Tim Bascom, author of the memoir "Running to the Fire" (University of Iowa Press), recently gave a reading of his 2015 memoir in the Meis Recital Hall at Briar Cliff University.
At its core, a good memoir is like the lens of a camera.
Not only should the autobiography allow for the chronicling of a past event, it also requires the author to examine the incident with the maturity that comes with the passage of time.
If we do not pay attention to the causes behind a revolutionary change, history has a way of repeating itself.
— Tim Bascom, author
Those were the thoughts racing through the mind of author Tim Bascom when he was writing "Running to the Fire," a coming-of-age memoir depicting a Midwestern teenager -- the son of Christian missionary parents -- growing up in the streets of Addis Ababa during the Marxist revolution in Ethiopia in the mid-1970s.
"My dad served as a medical doctor when we first moved to Ethiopia," Bascom recalled. "I was 3 years old when we got there and 9 years old when we returned (to the United States)."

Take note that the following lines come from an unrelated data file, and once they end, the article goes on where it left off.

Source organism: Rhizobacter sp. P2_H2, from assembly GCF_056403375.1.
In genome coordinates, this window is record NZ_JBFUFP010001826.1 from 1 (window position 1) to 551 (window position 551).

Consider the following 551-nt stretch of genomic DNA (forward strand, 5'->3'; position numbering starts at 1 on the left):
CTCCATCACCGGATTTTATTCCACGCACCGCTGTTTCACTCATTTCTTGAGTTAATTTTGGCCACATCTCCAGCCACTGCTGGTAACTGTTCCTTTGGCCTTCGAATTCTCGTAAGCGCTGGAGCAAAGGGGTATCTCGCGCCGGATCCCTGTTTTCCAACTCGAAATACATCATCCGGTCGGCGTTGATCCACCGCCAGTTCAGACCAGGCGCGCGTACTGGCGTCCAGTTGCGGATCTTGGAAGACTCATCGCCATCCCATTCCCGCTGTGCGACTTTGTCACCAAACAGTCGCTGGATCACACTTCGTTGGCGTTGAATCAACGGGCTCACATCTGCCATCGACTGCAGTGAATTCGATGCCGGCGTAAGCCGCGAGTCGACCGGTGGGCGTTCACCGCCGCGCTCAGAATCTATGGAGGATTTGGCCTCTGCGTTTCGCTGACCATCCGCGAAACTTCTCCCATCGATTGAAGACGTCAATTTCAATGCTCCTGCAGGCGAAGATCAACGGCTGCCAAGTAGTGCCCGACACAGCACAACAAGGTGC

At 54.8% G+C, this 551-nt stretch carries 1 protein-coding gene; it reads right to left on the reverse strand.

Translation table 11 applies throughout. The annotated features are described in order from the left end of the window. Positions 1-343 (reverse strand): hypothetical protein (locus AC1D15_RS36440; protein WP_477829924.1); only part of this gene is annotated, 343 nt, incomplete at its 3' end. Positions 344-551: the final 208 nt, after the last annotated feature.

Bascom's family went back to Ethiopia when he was in high school.
"My earliest memories of Ethiopia was of a gentle place where everybody was shown respect and deference," he explained. "When my family returned during the revolution, we were considered the enemy and targeted as imperialist sympathizers."
The teenage Bascom's struggle with his faith as well as his role of being the white American Christian missionary child brings energy to "Running to the Fire."
The director of creative writing at Waldorf University in Forest City, Iowa, Bascom recently gave a reading of his 2015 memoir in the Meis Recital Hall at Briar Cliff University.
"If we do not pay attention to the causes behind a revolutionary change, history has a way of repeating itself," Bascom said. "That was true in Ethiopia under Marxism. It's also true for the countries existing under ISIS rule."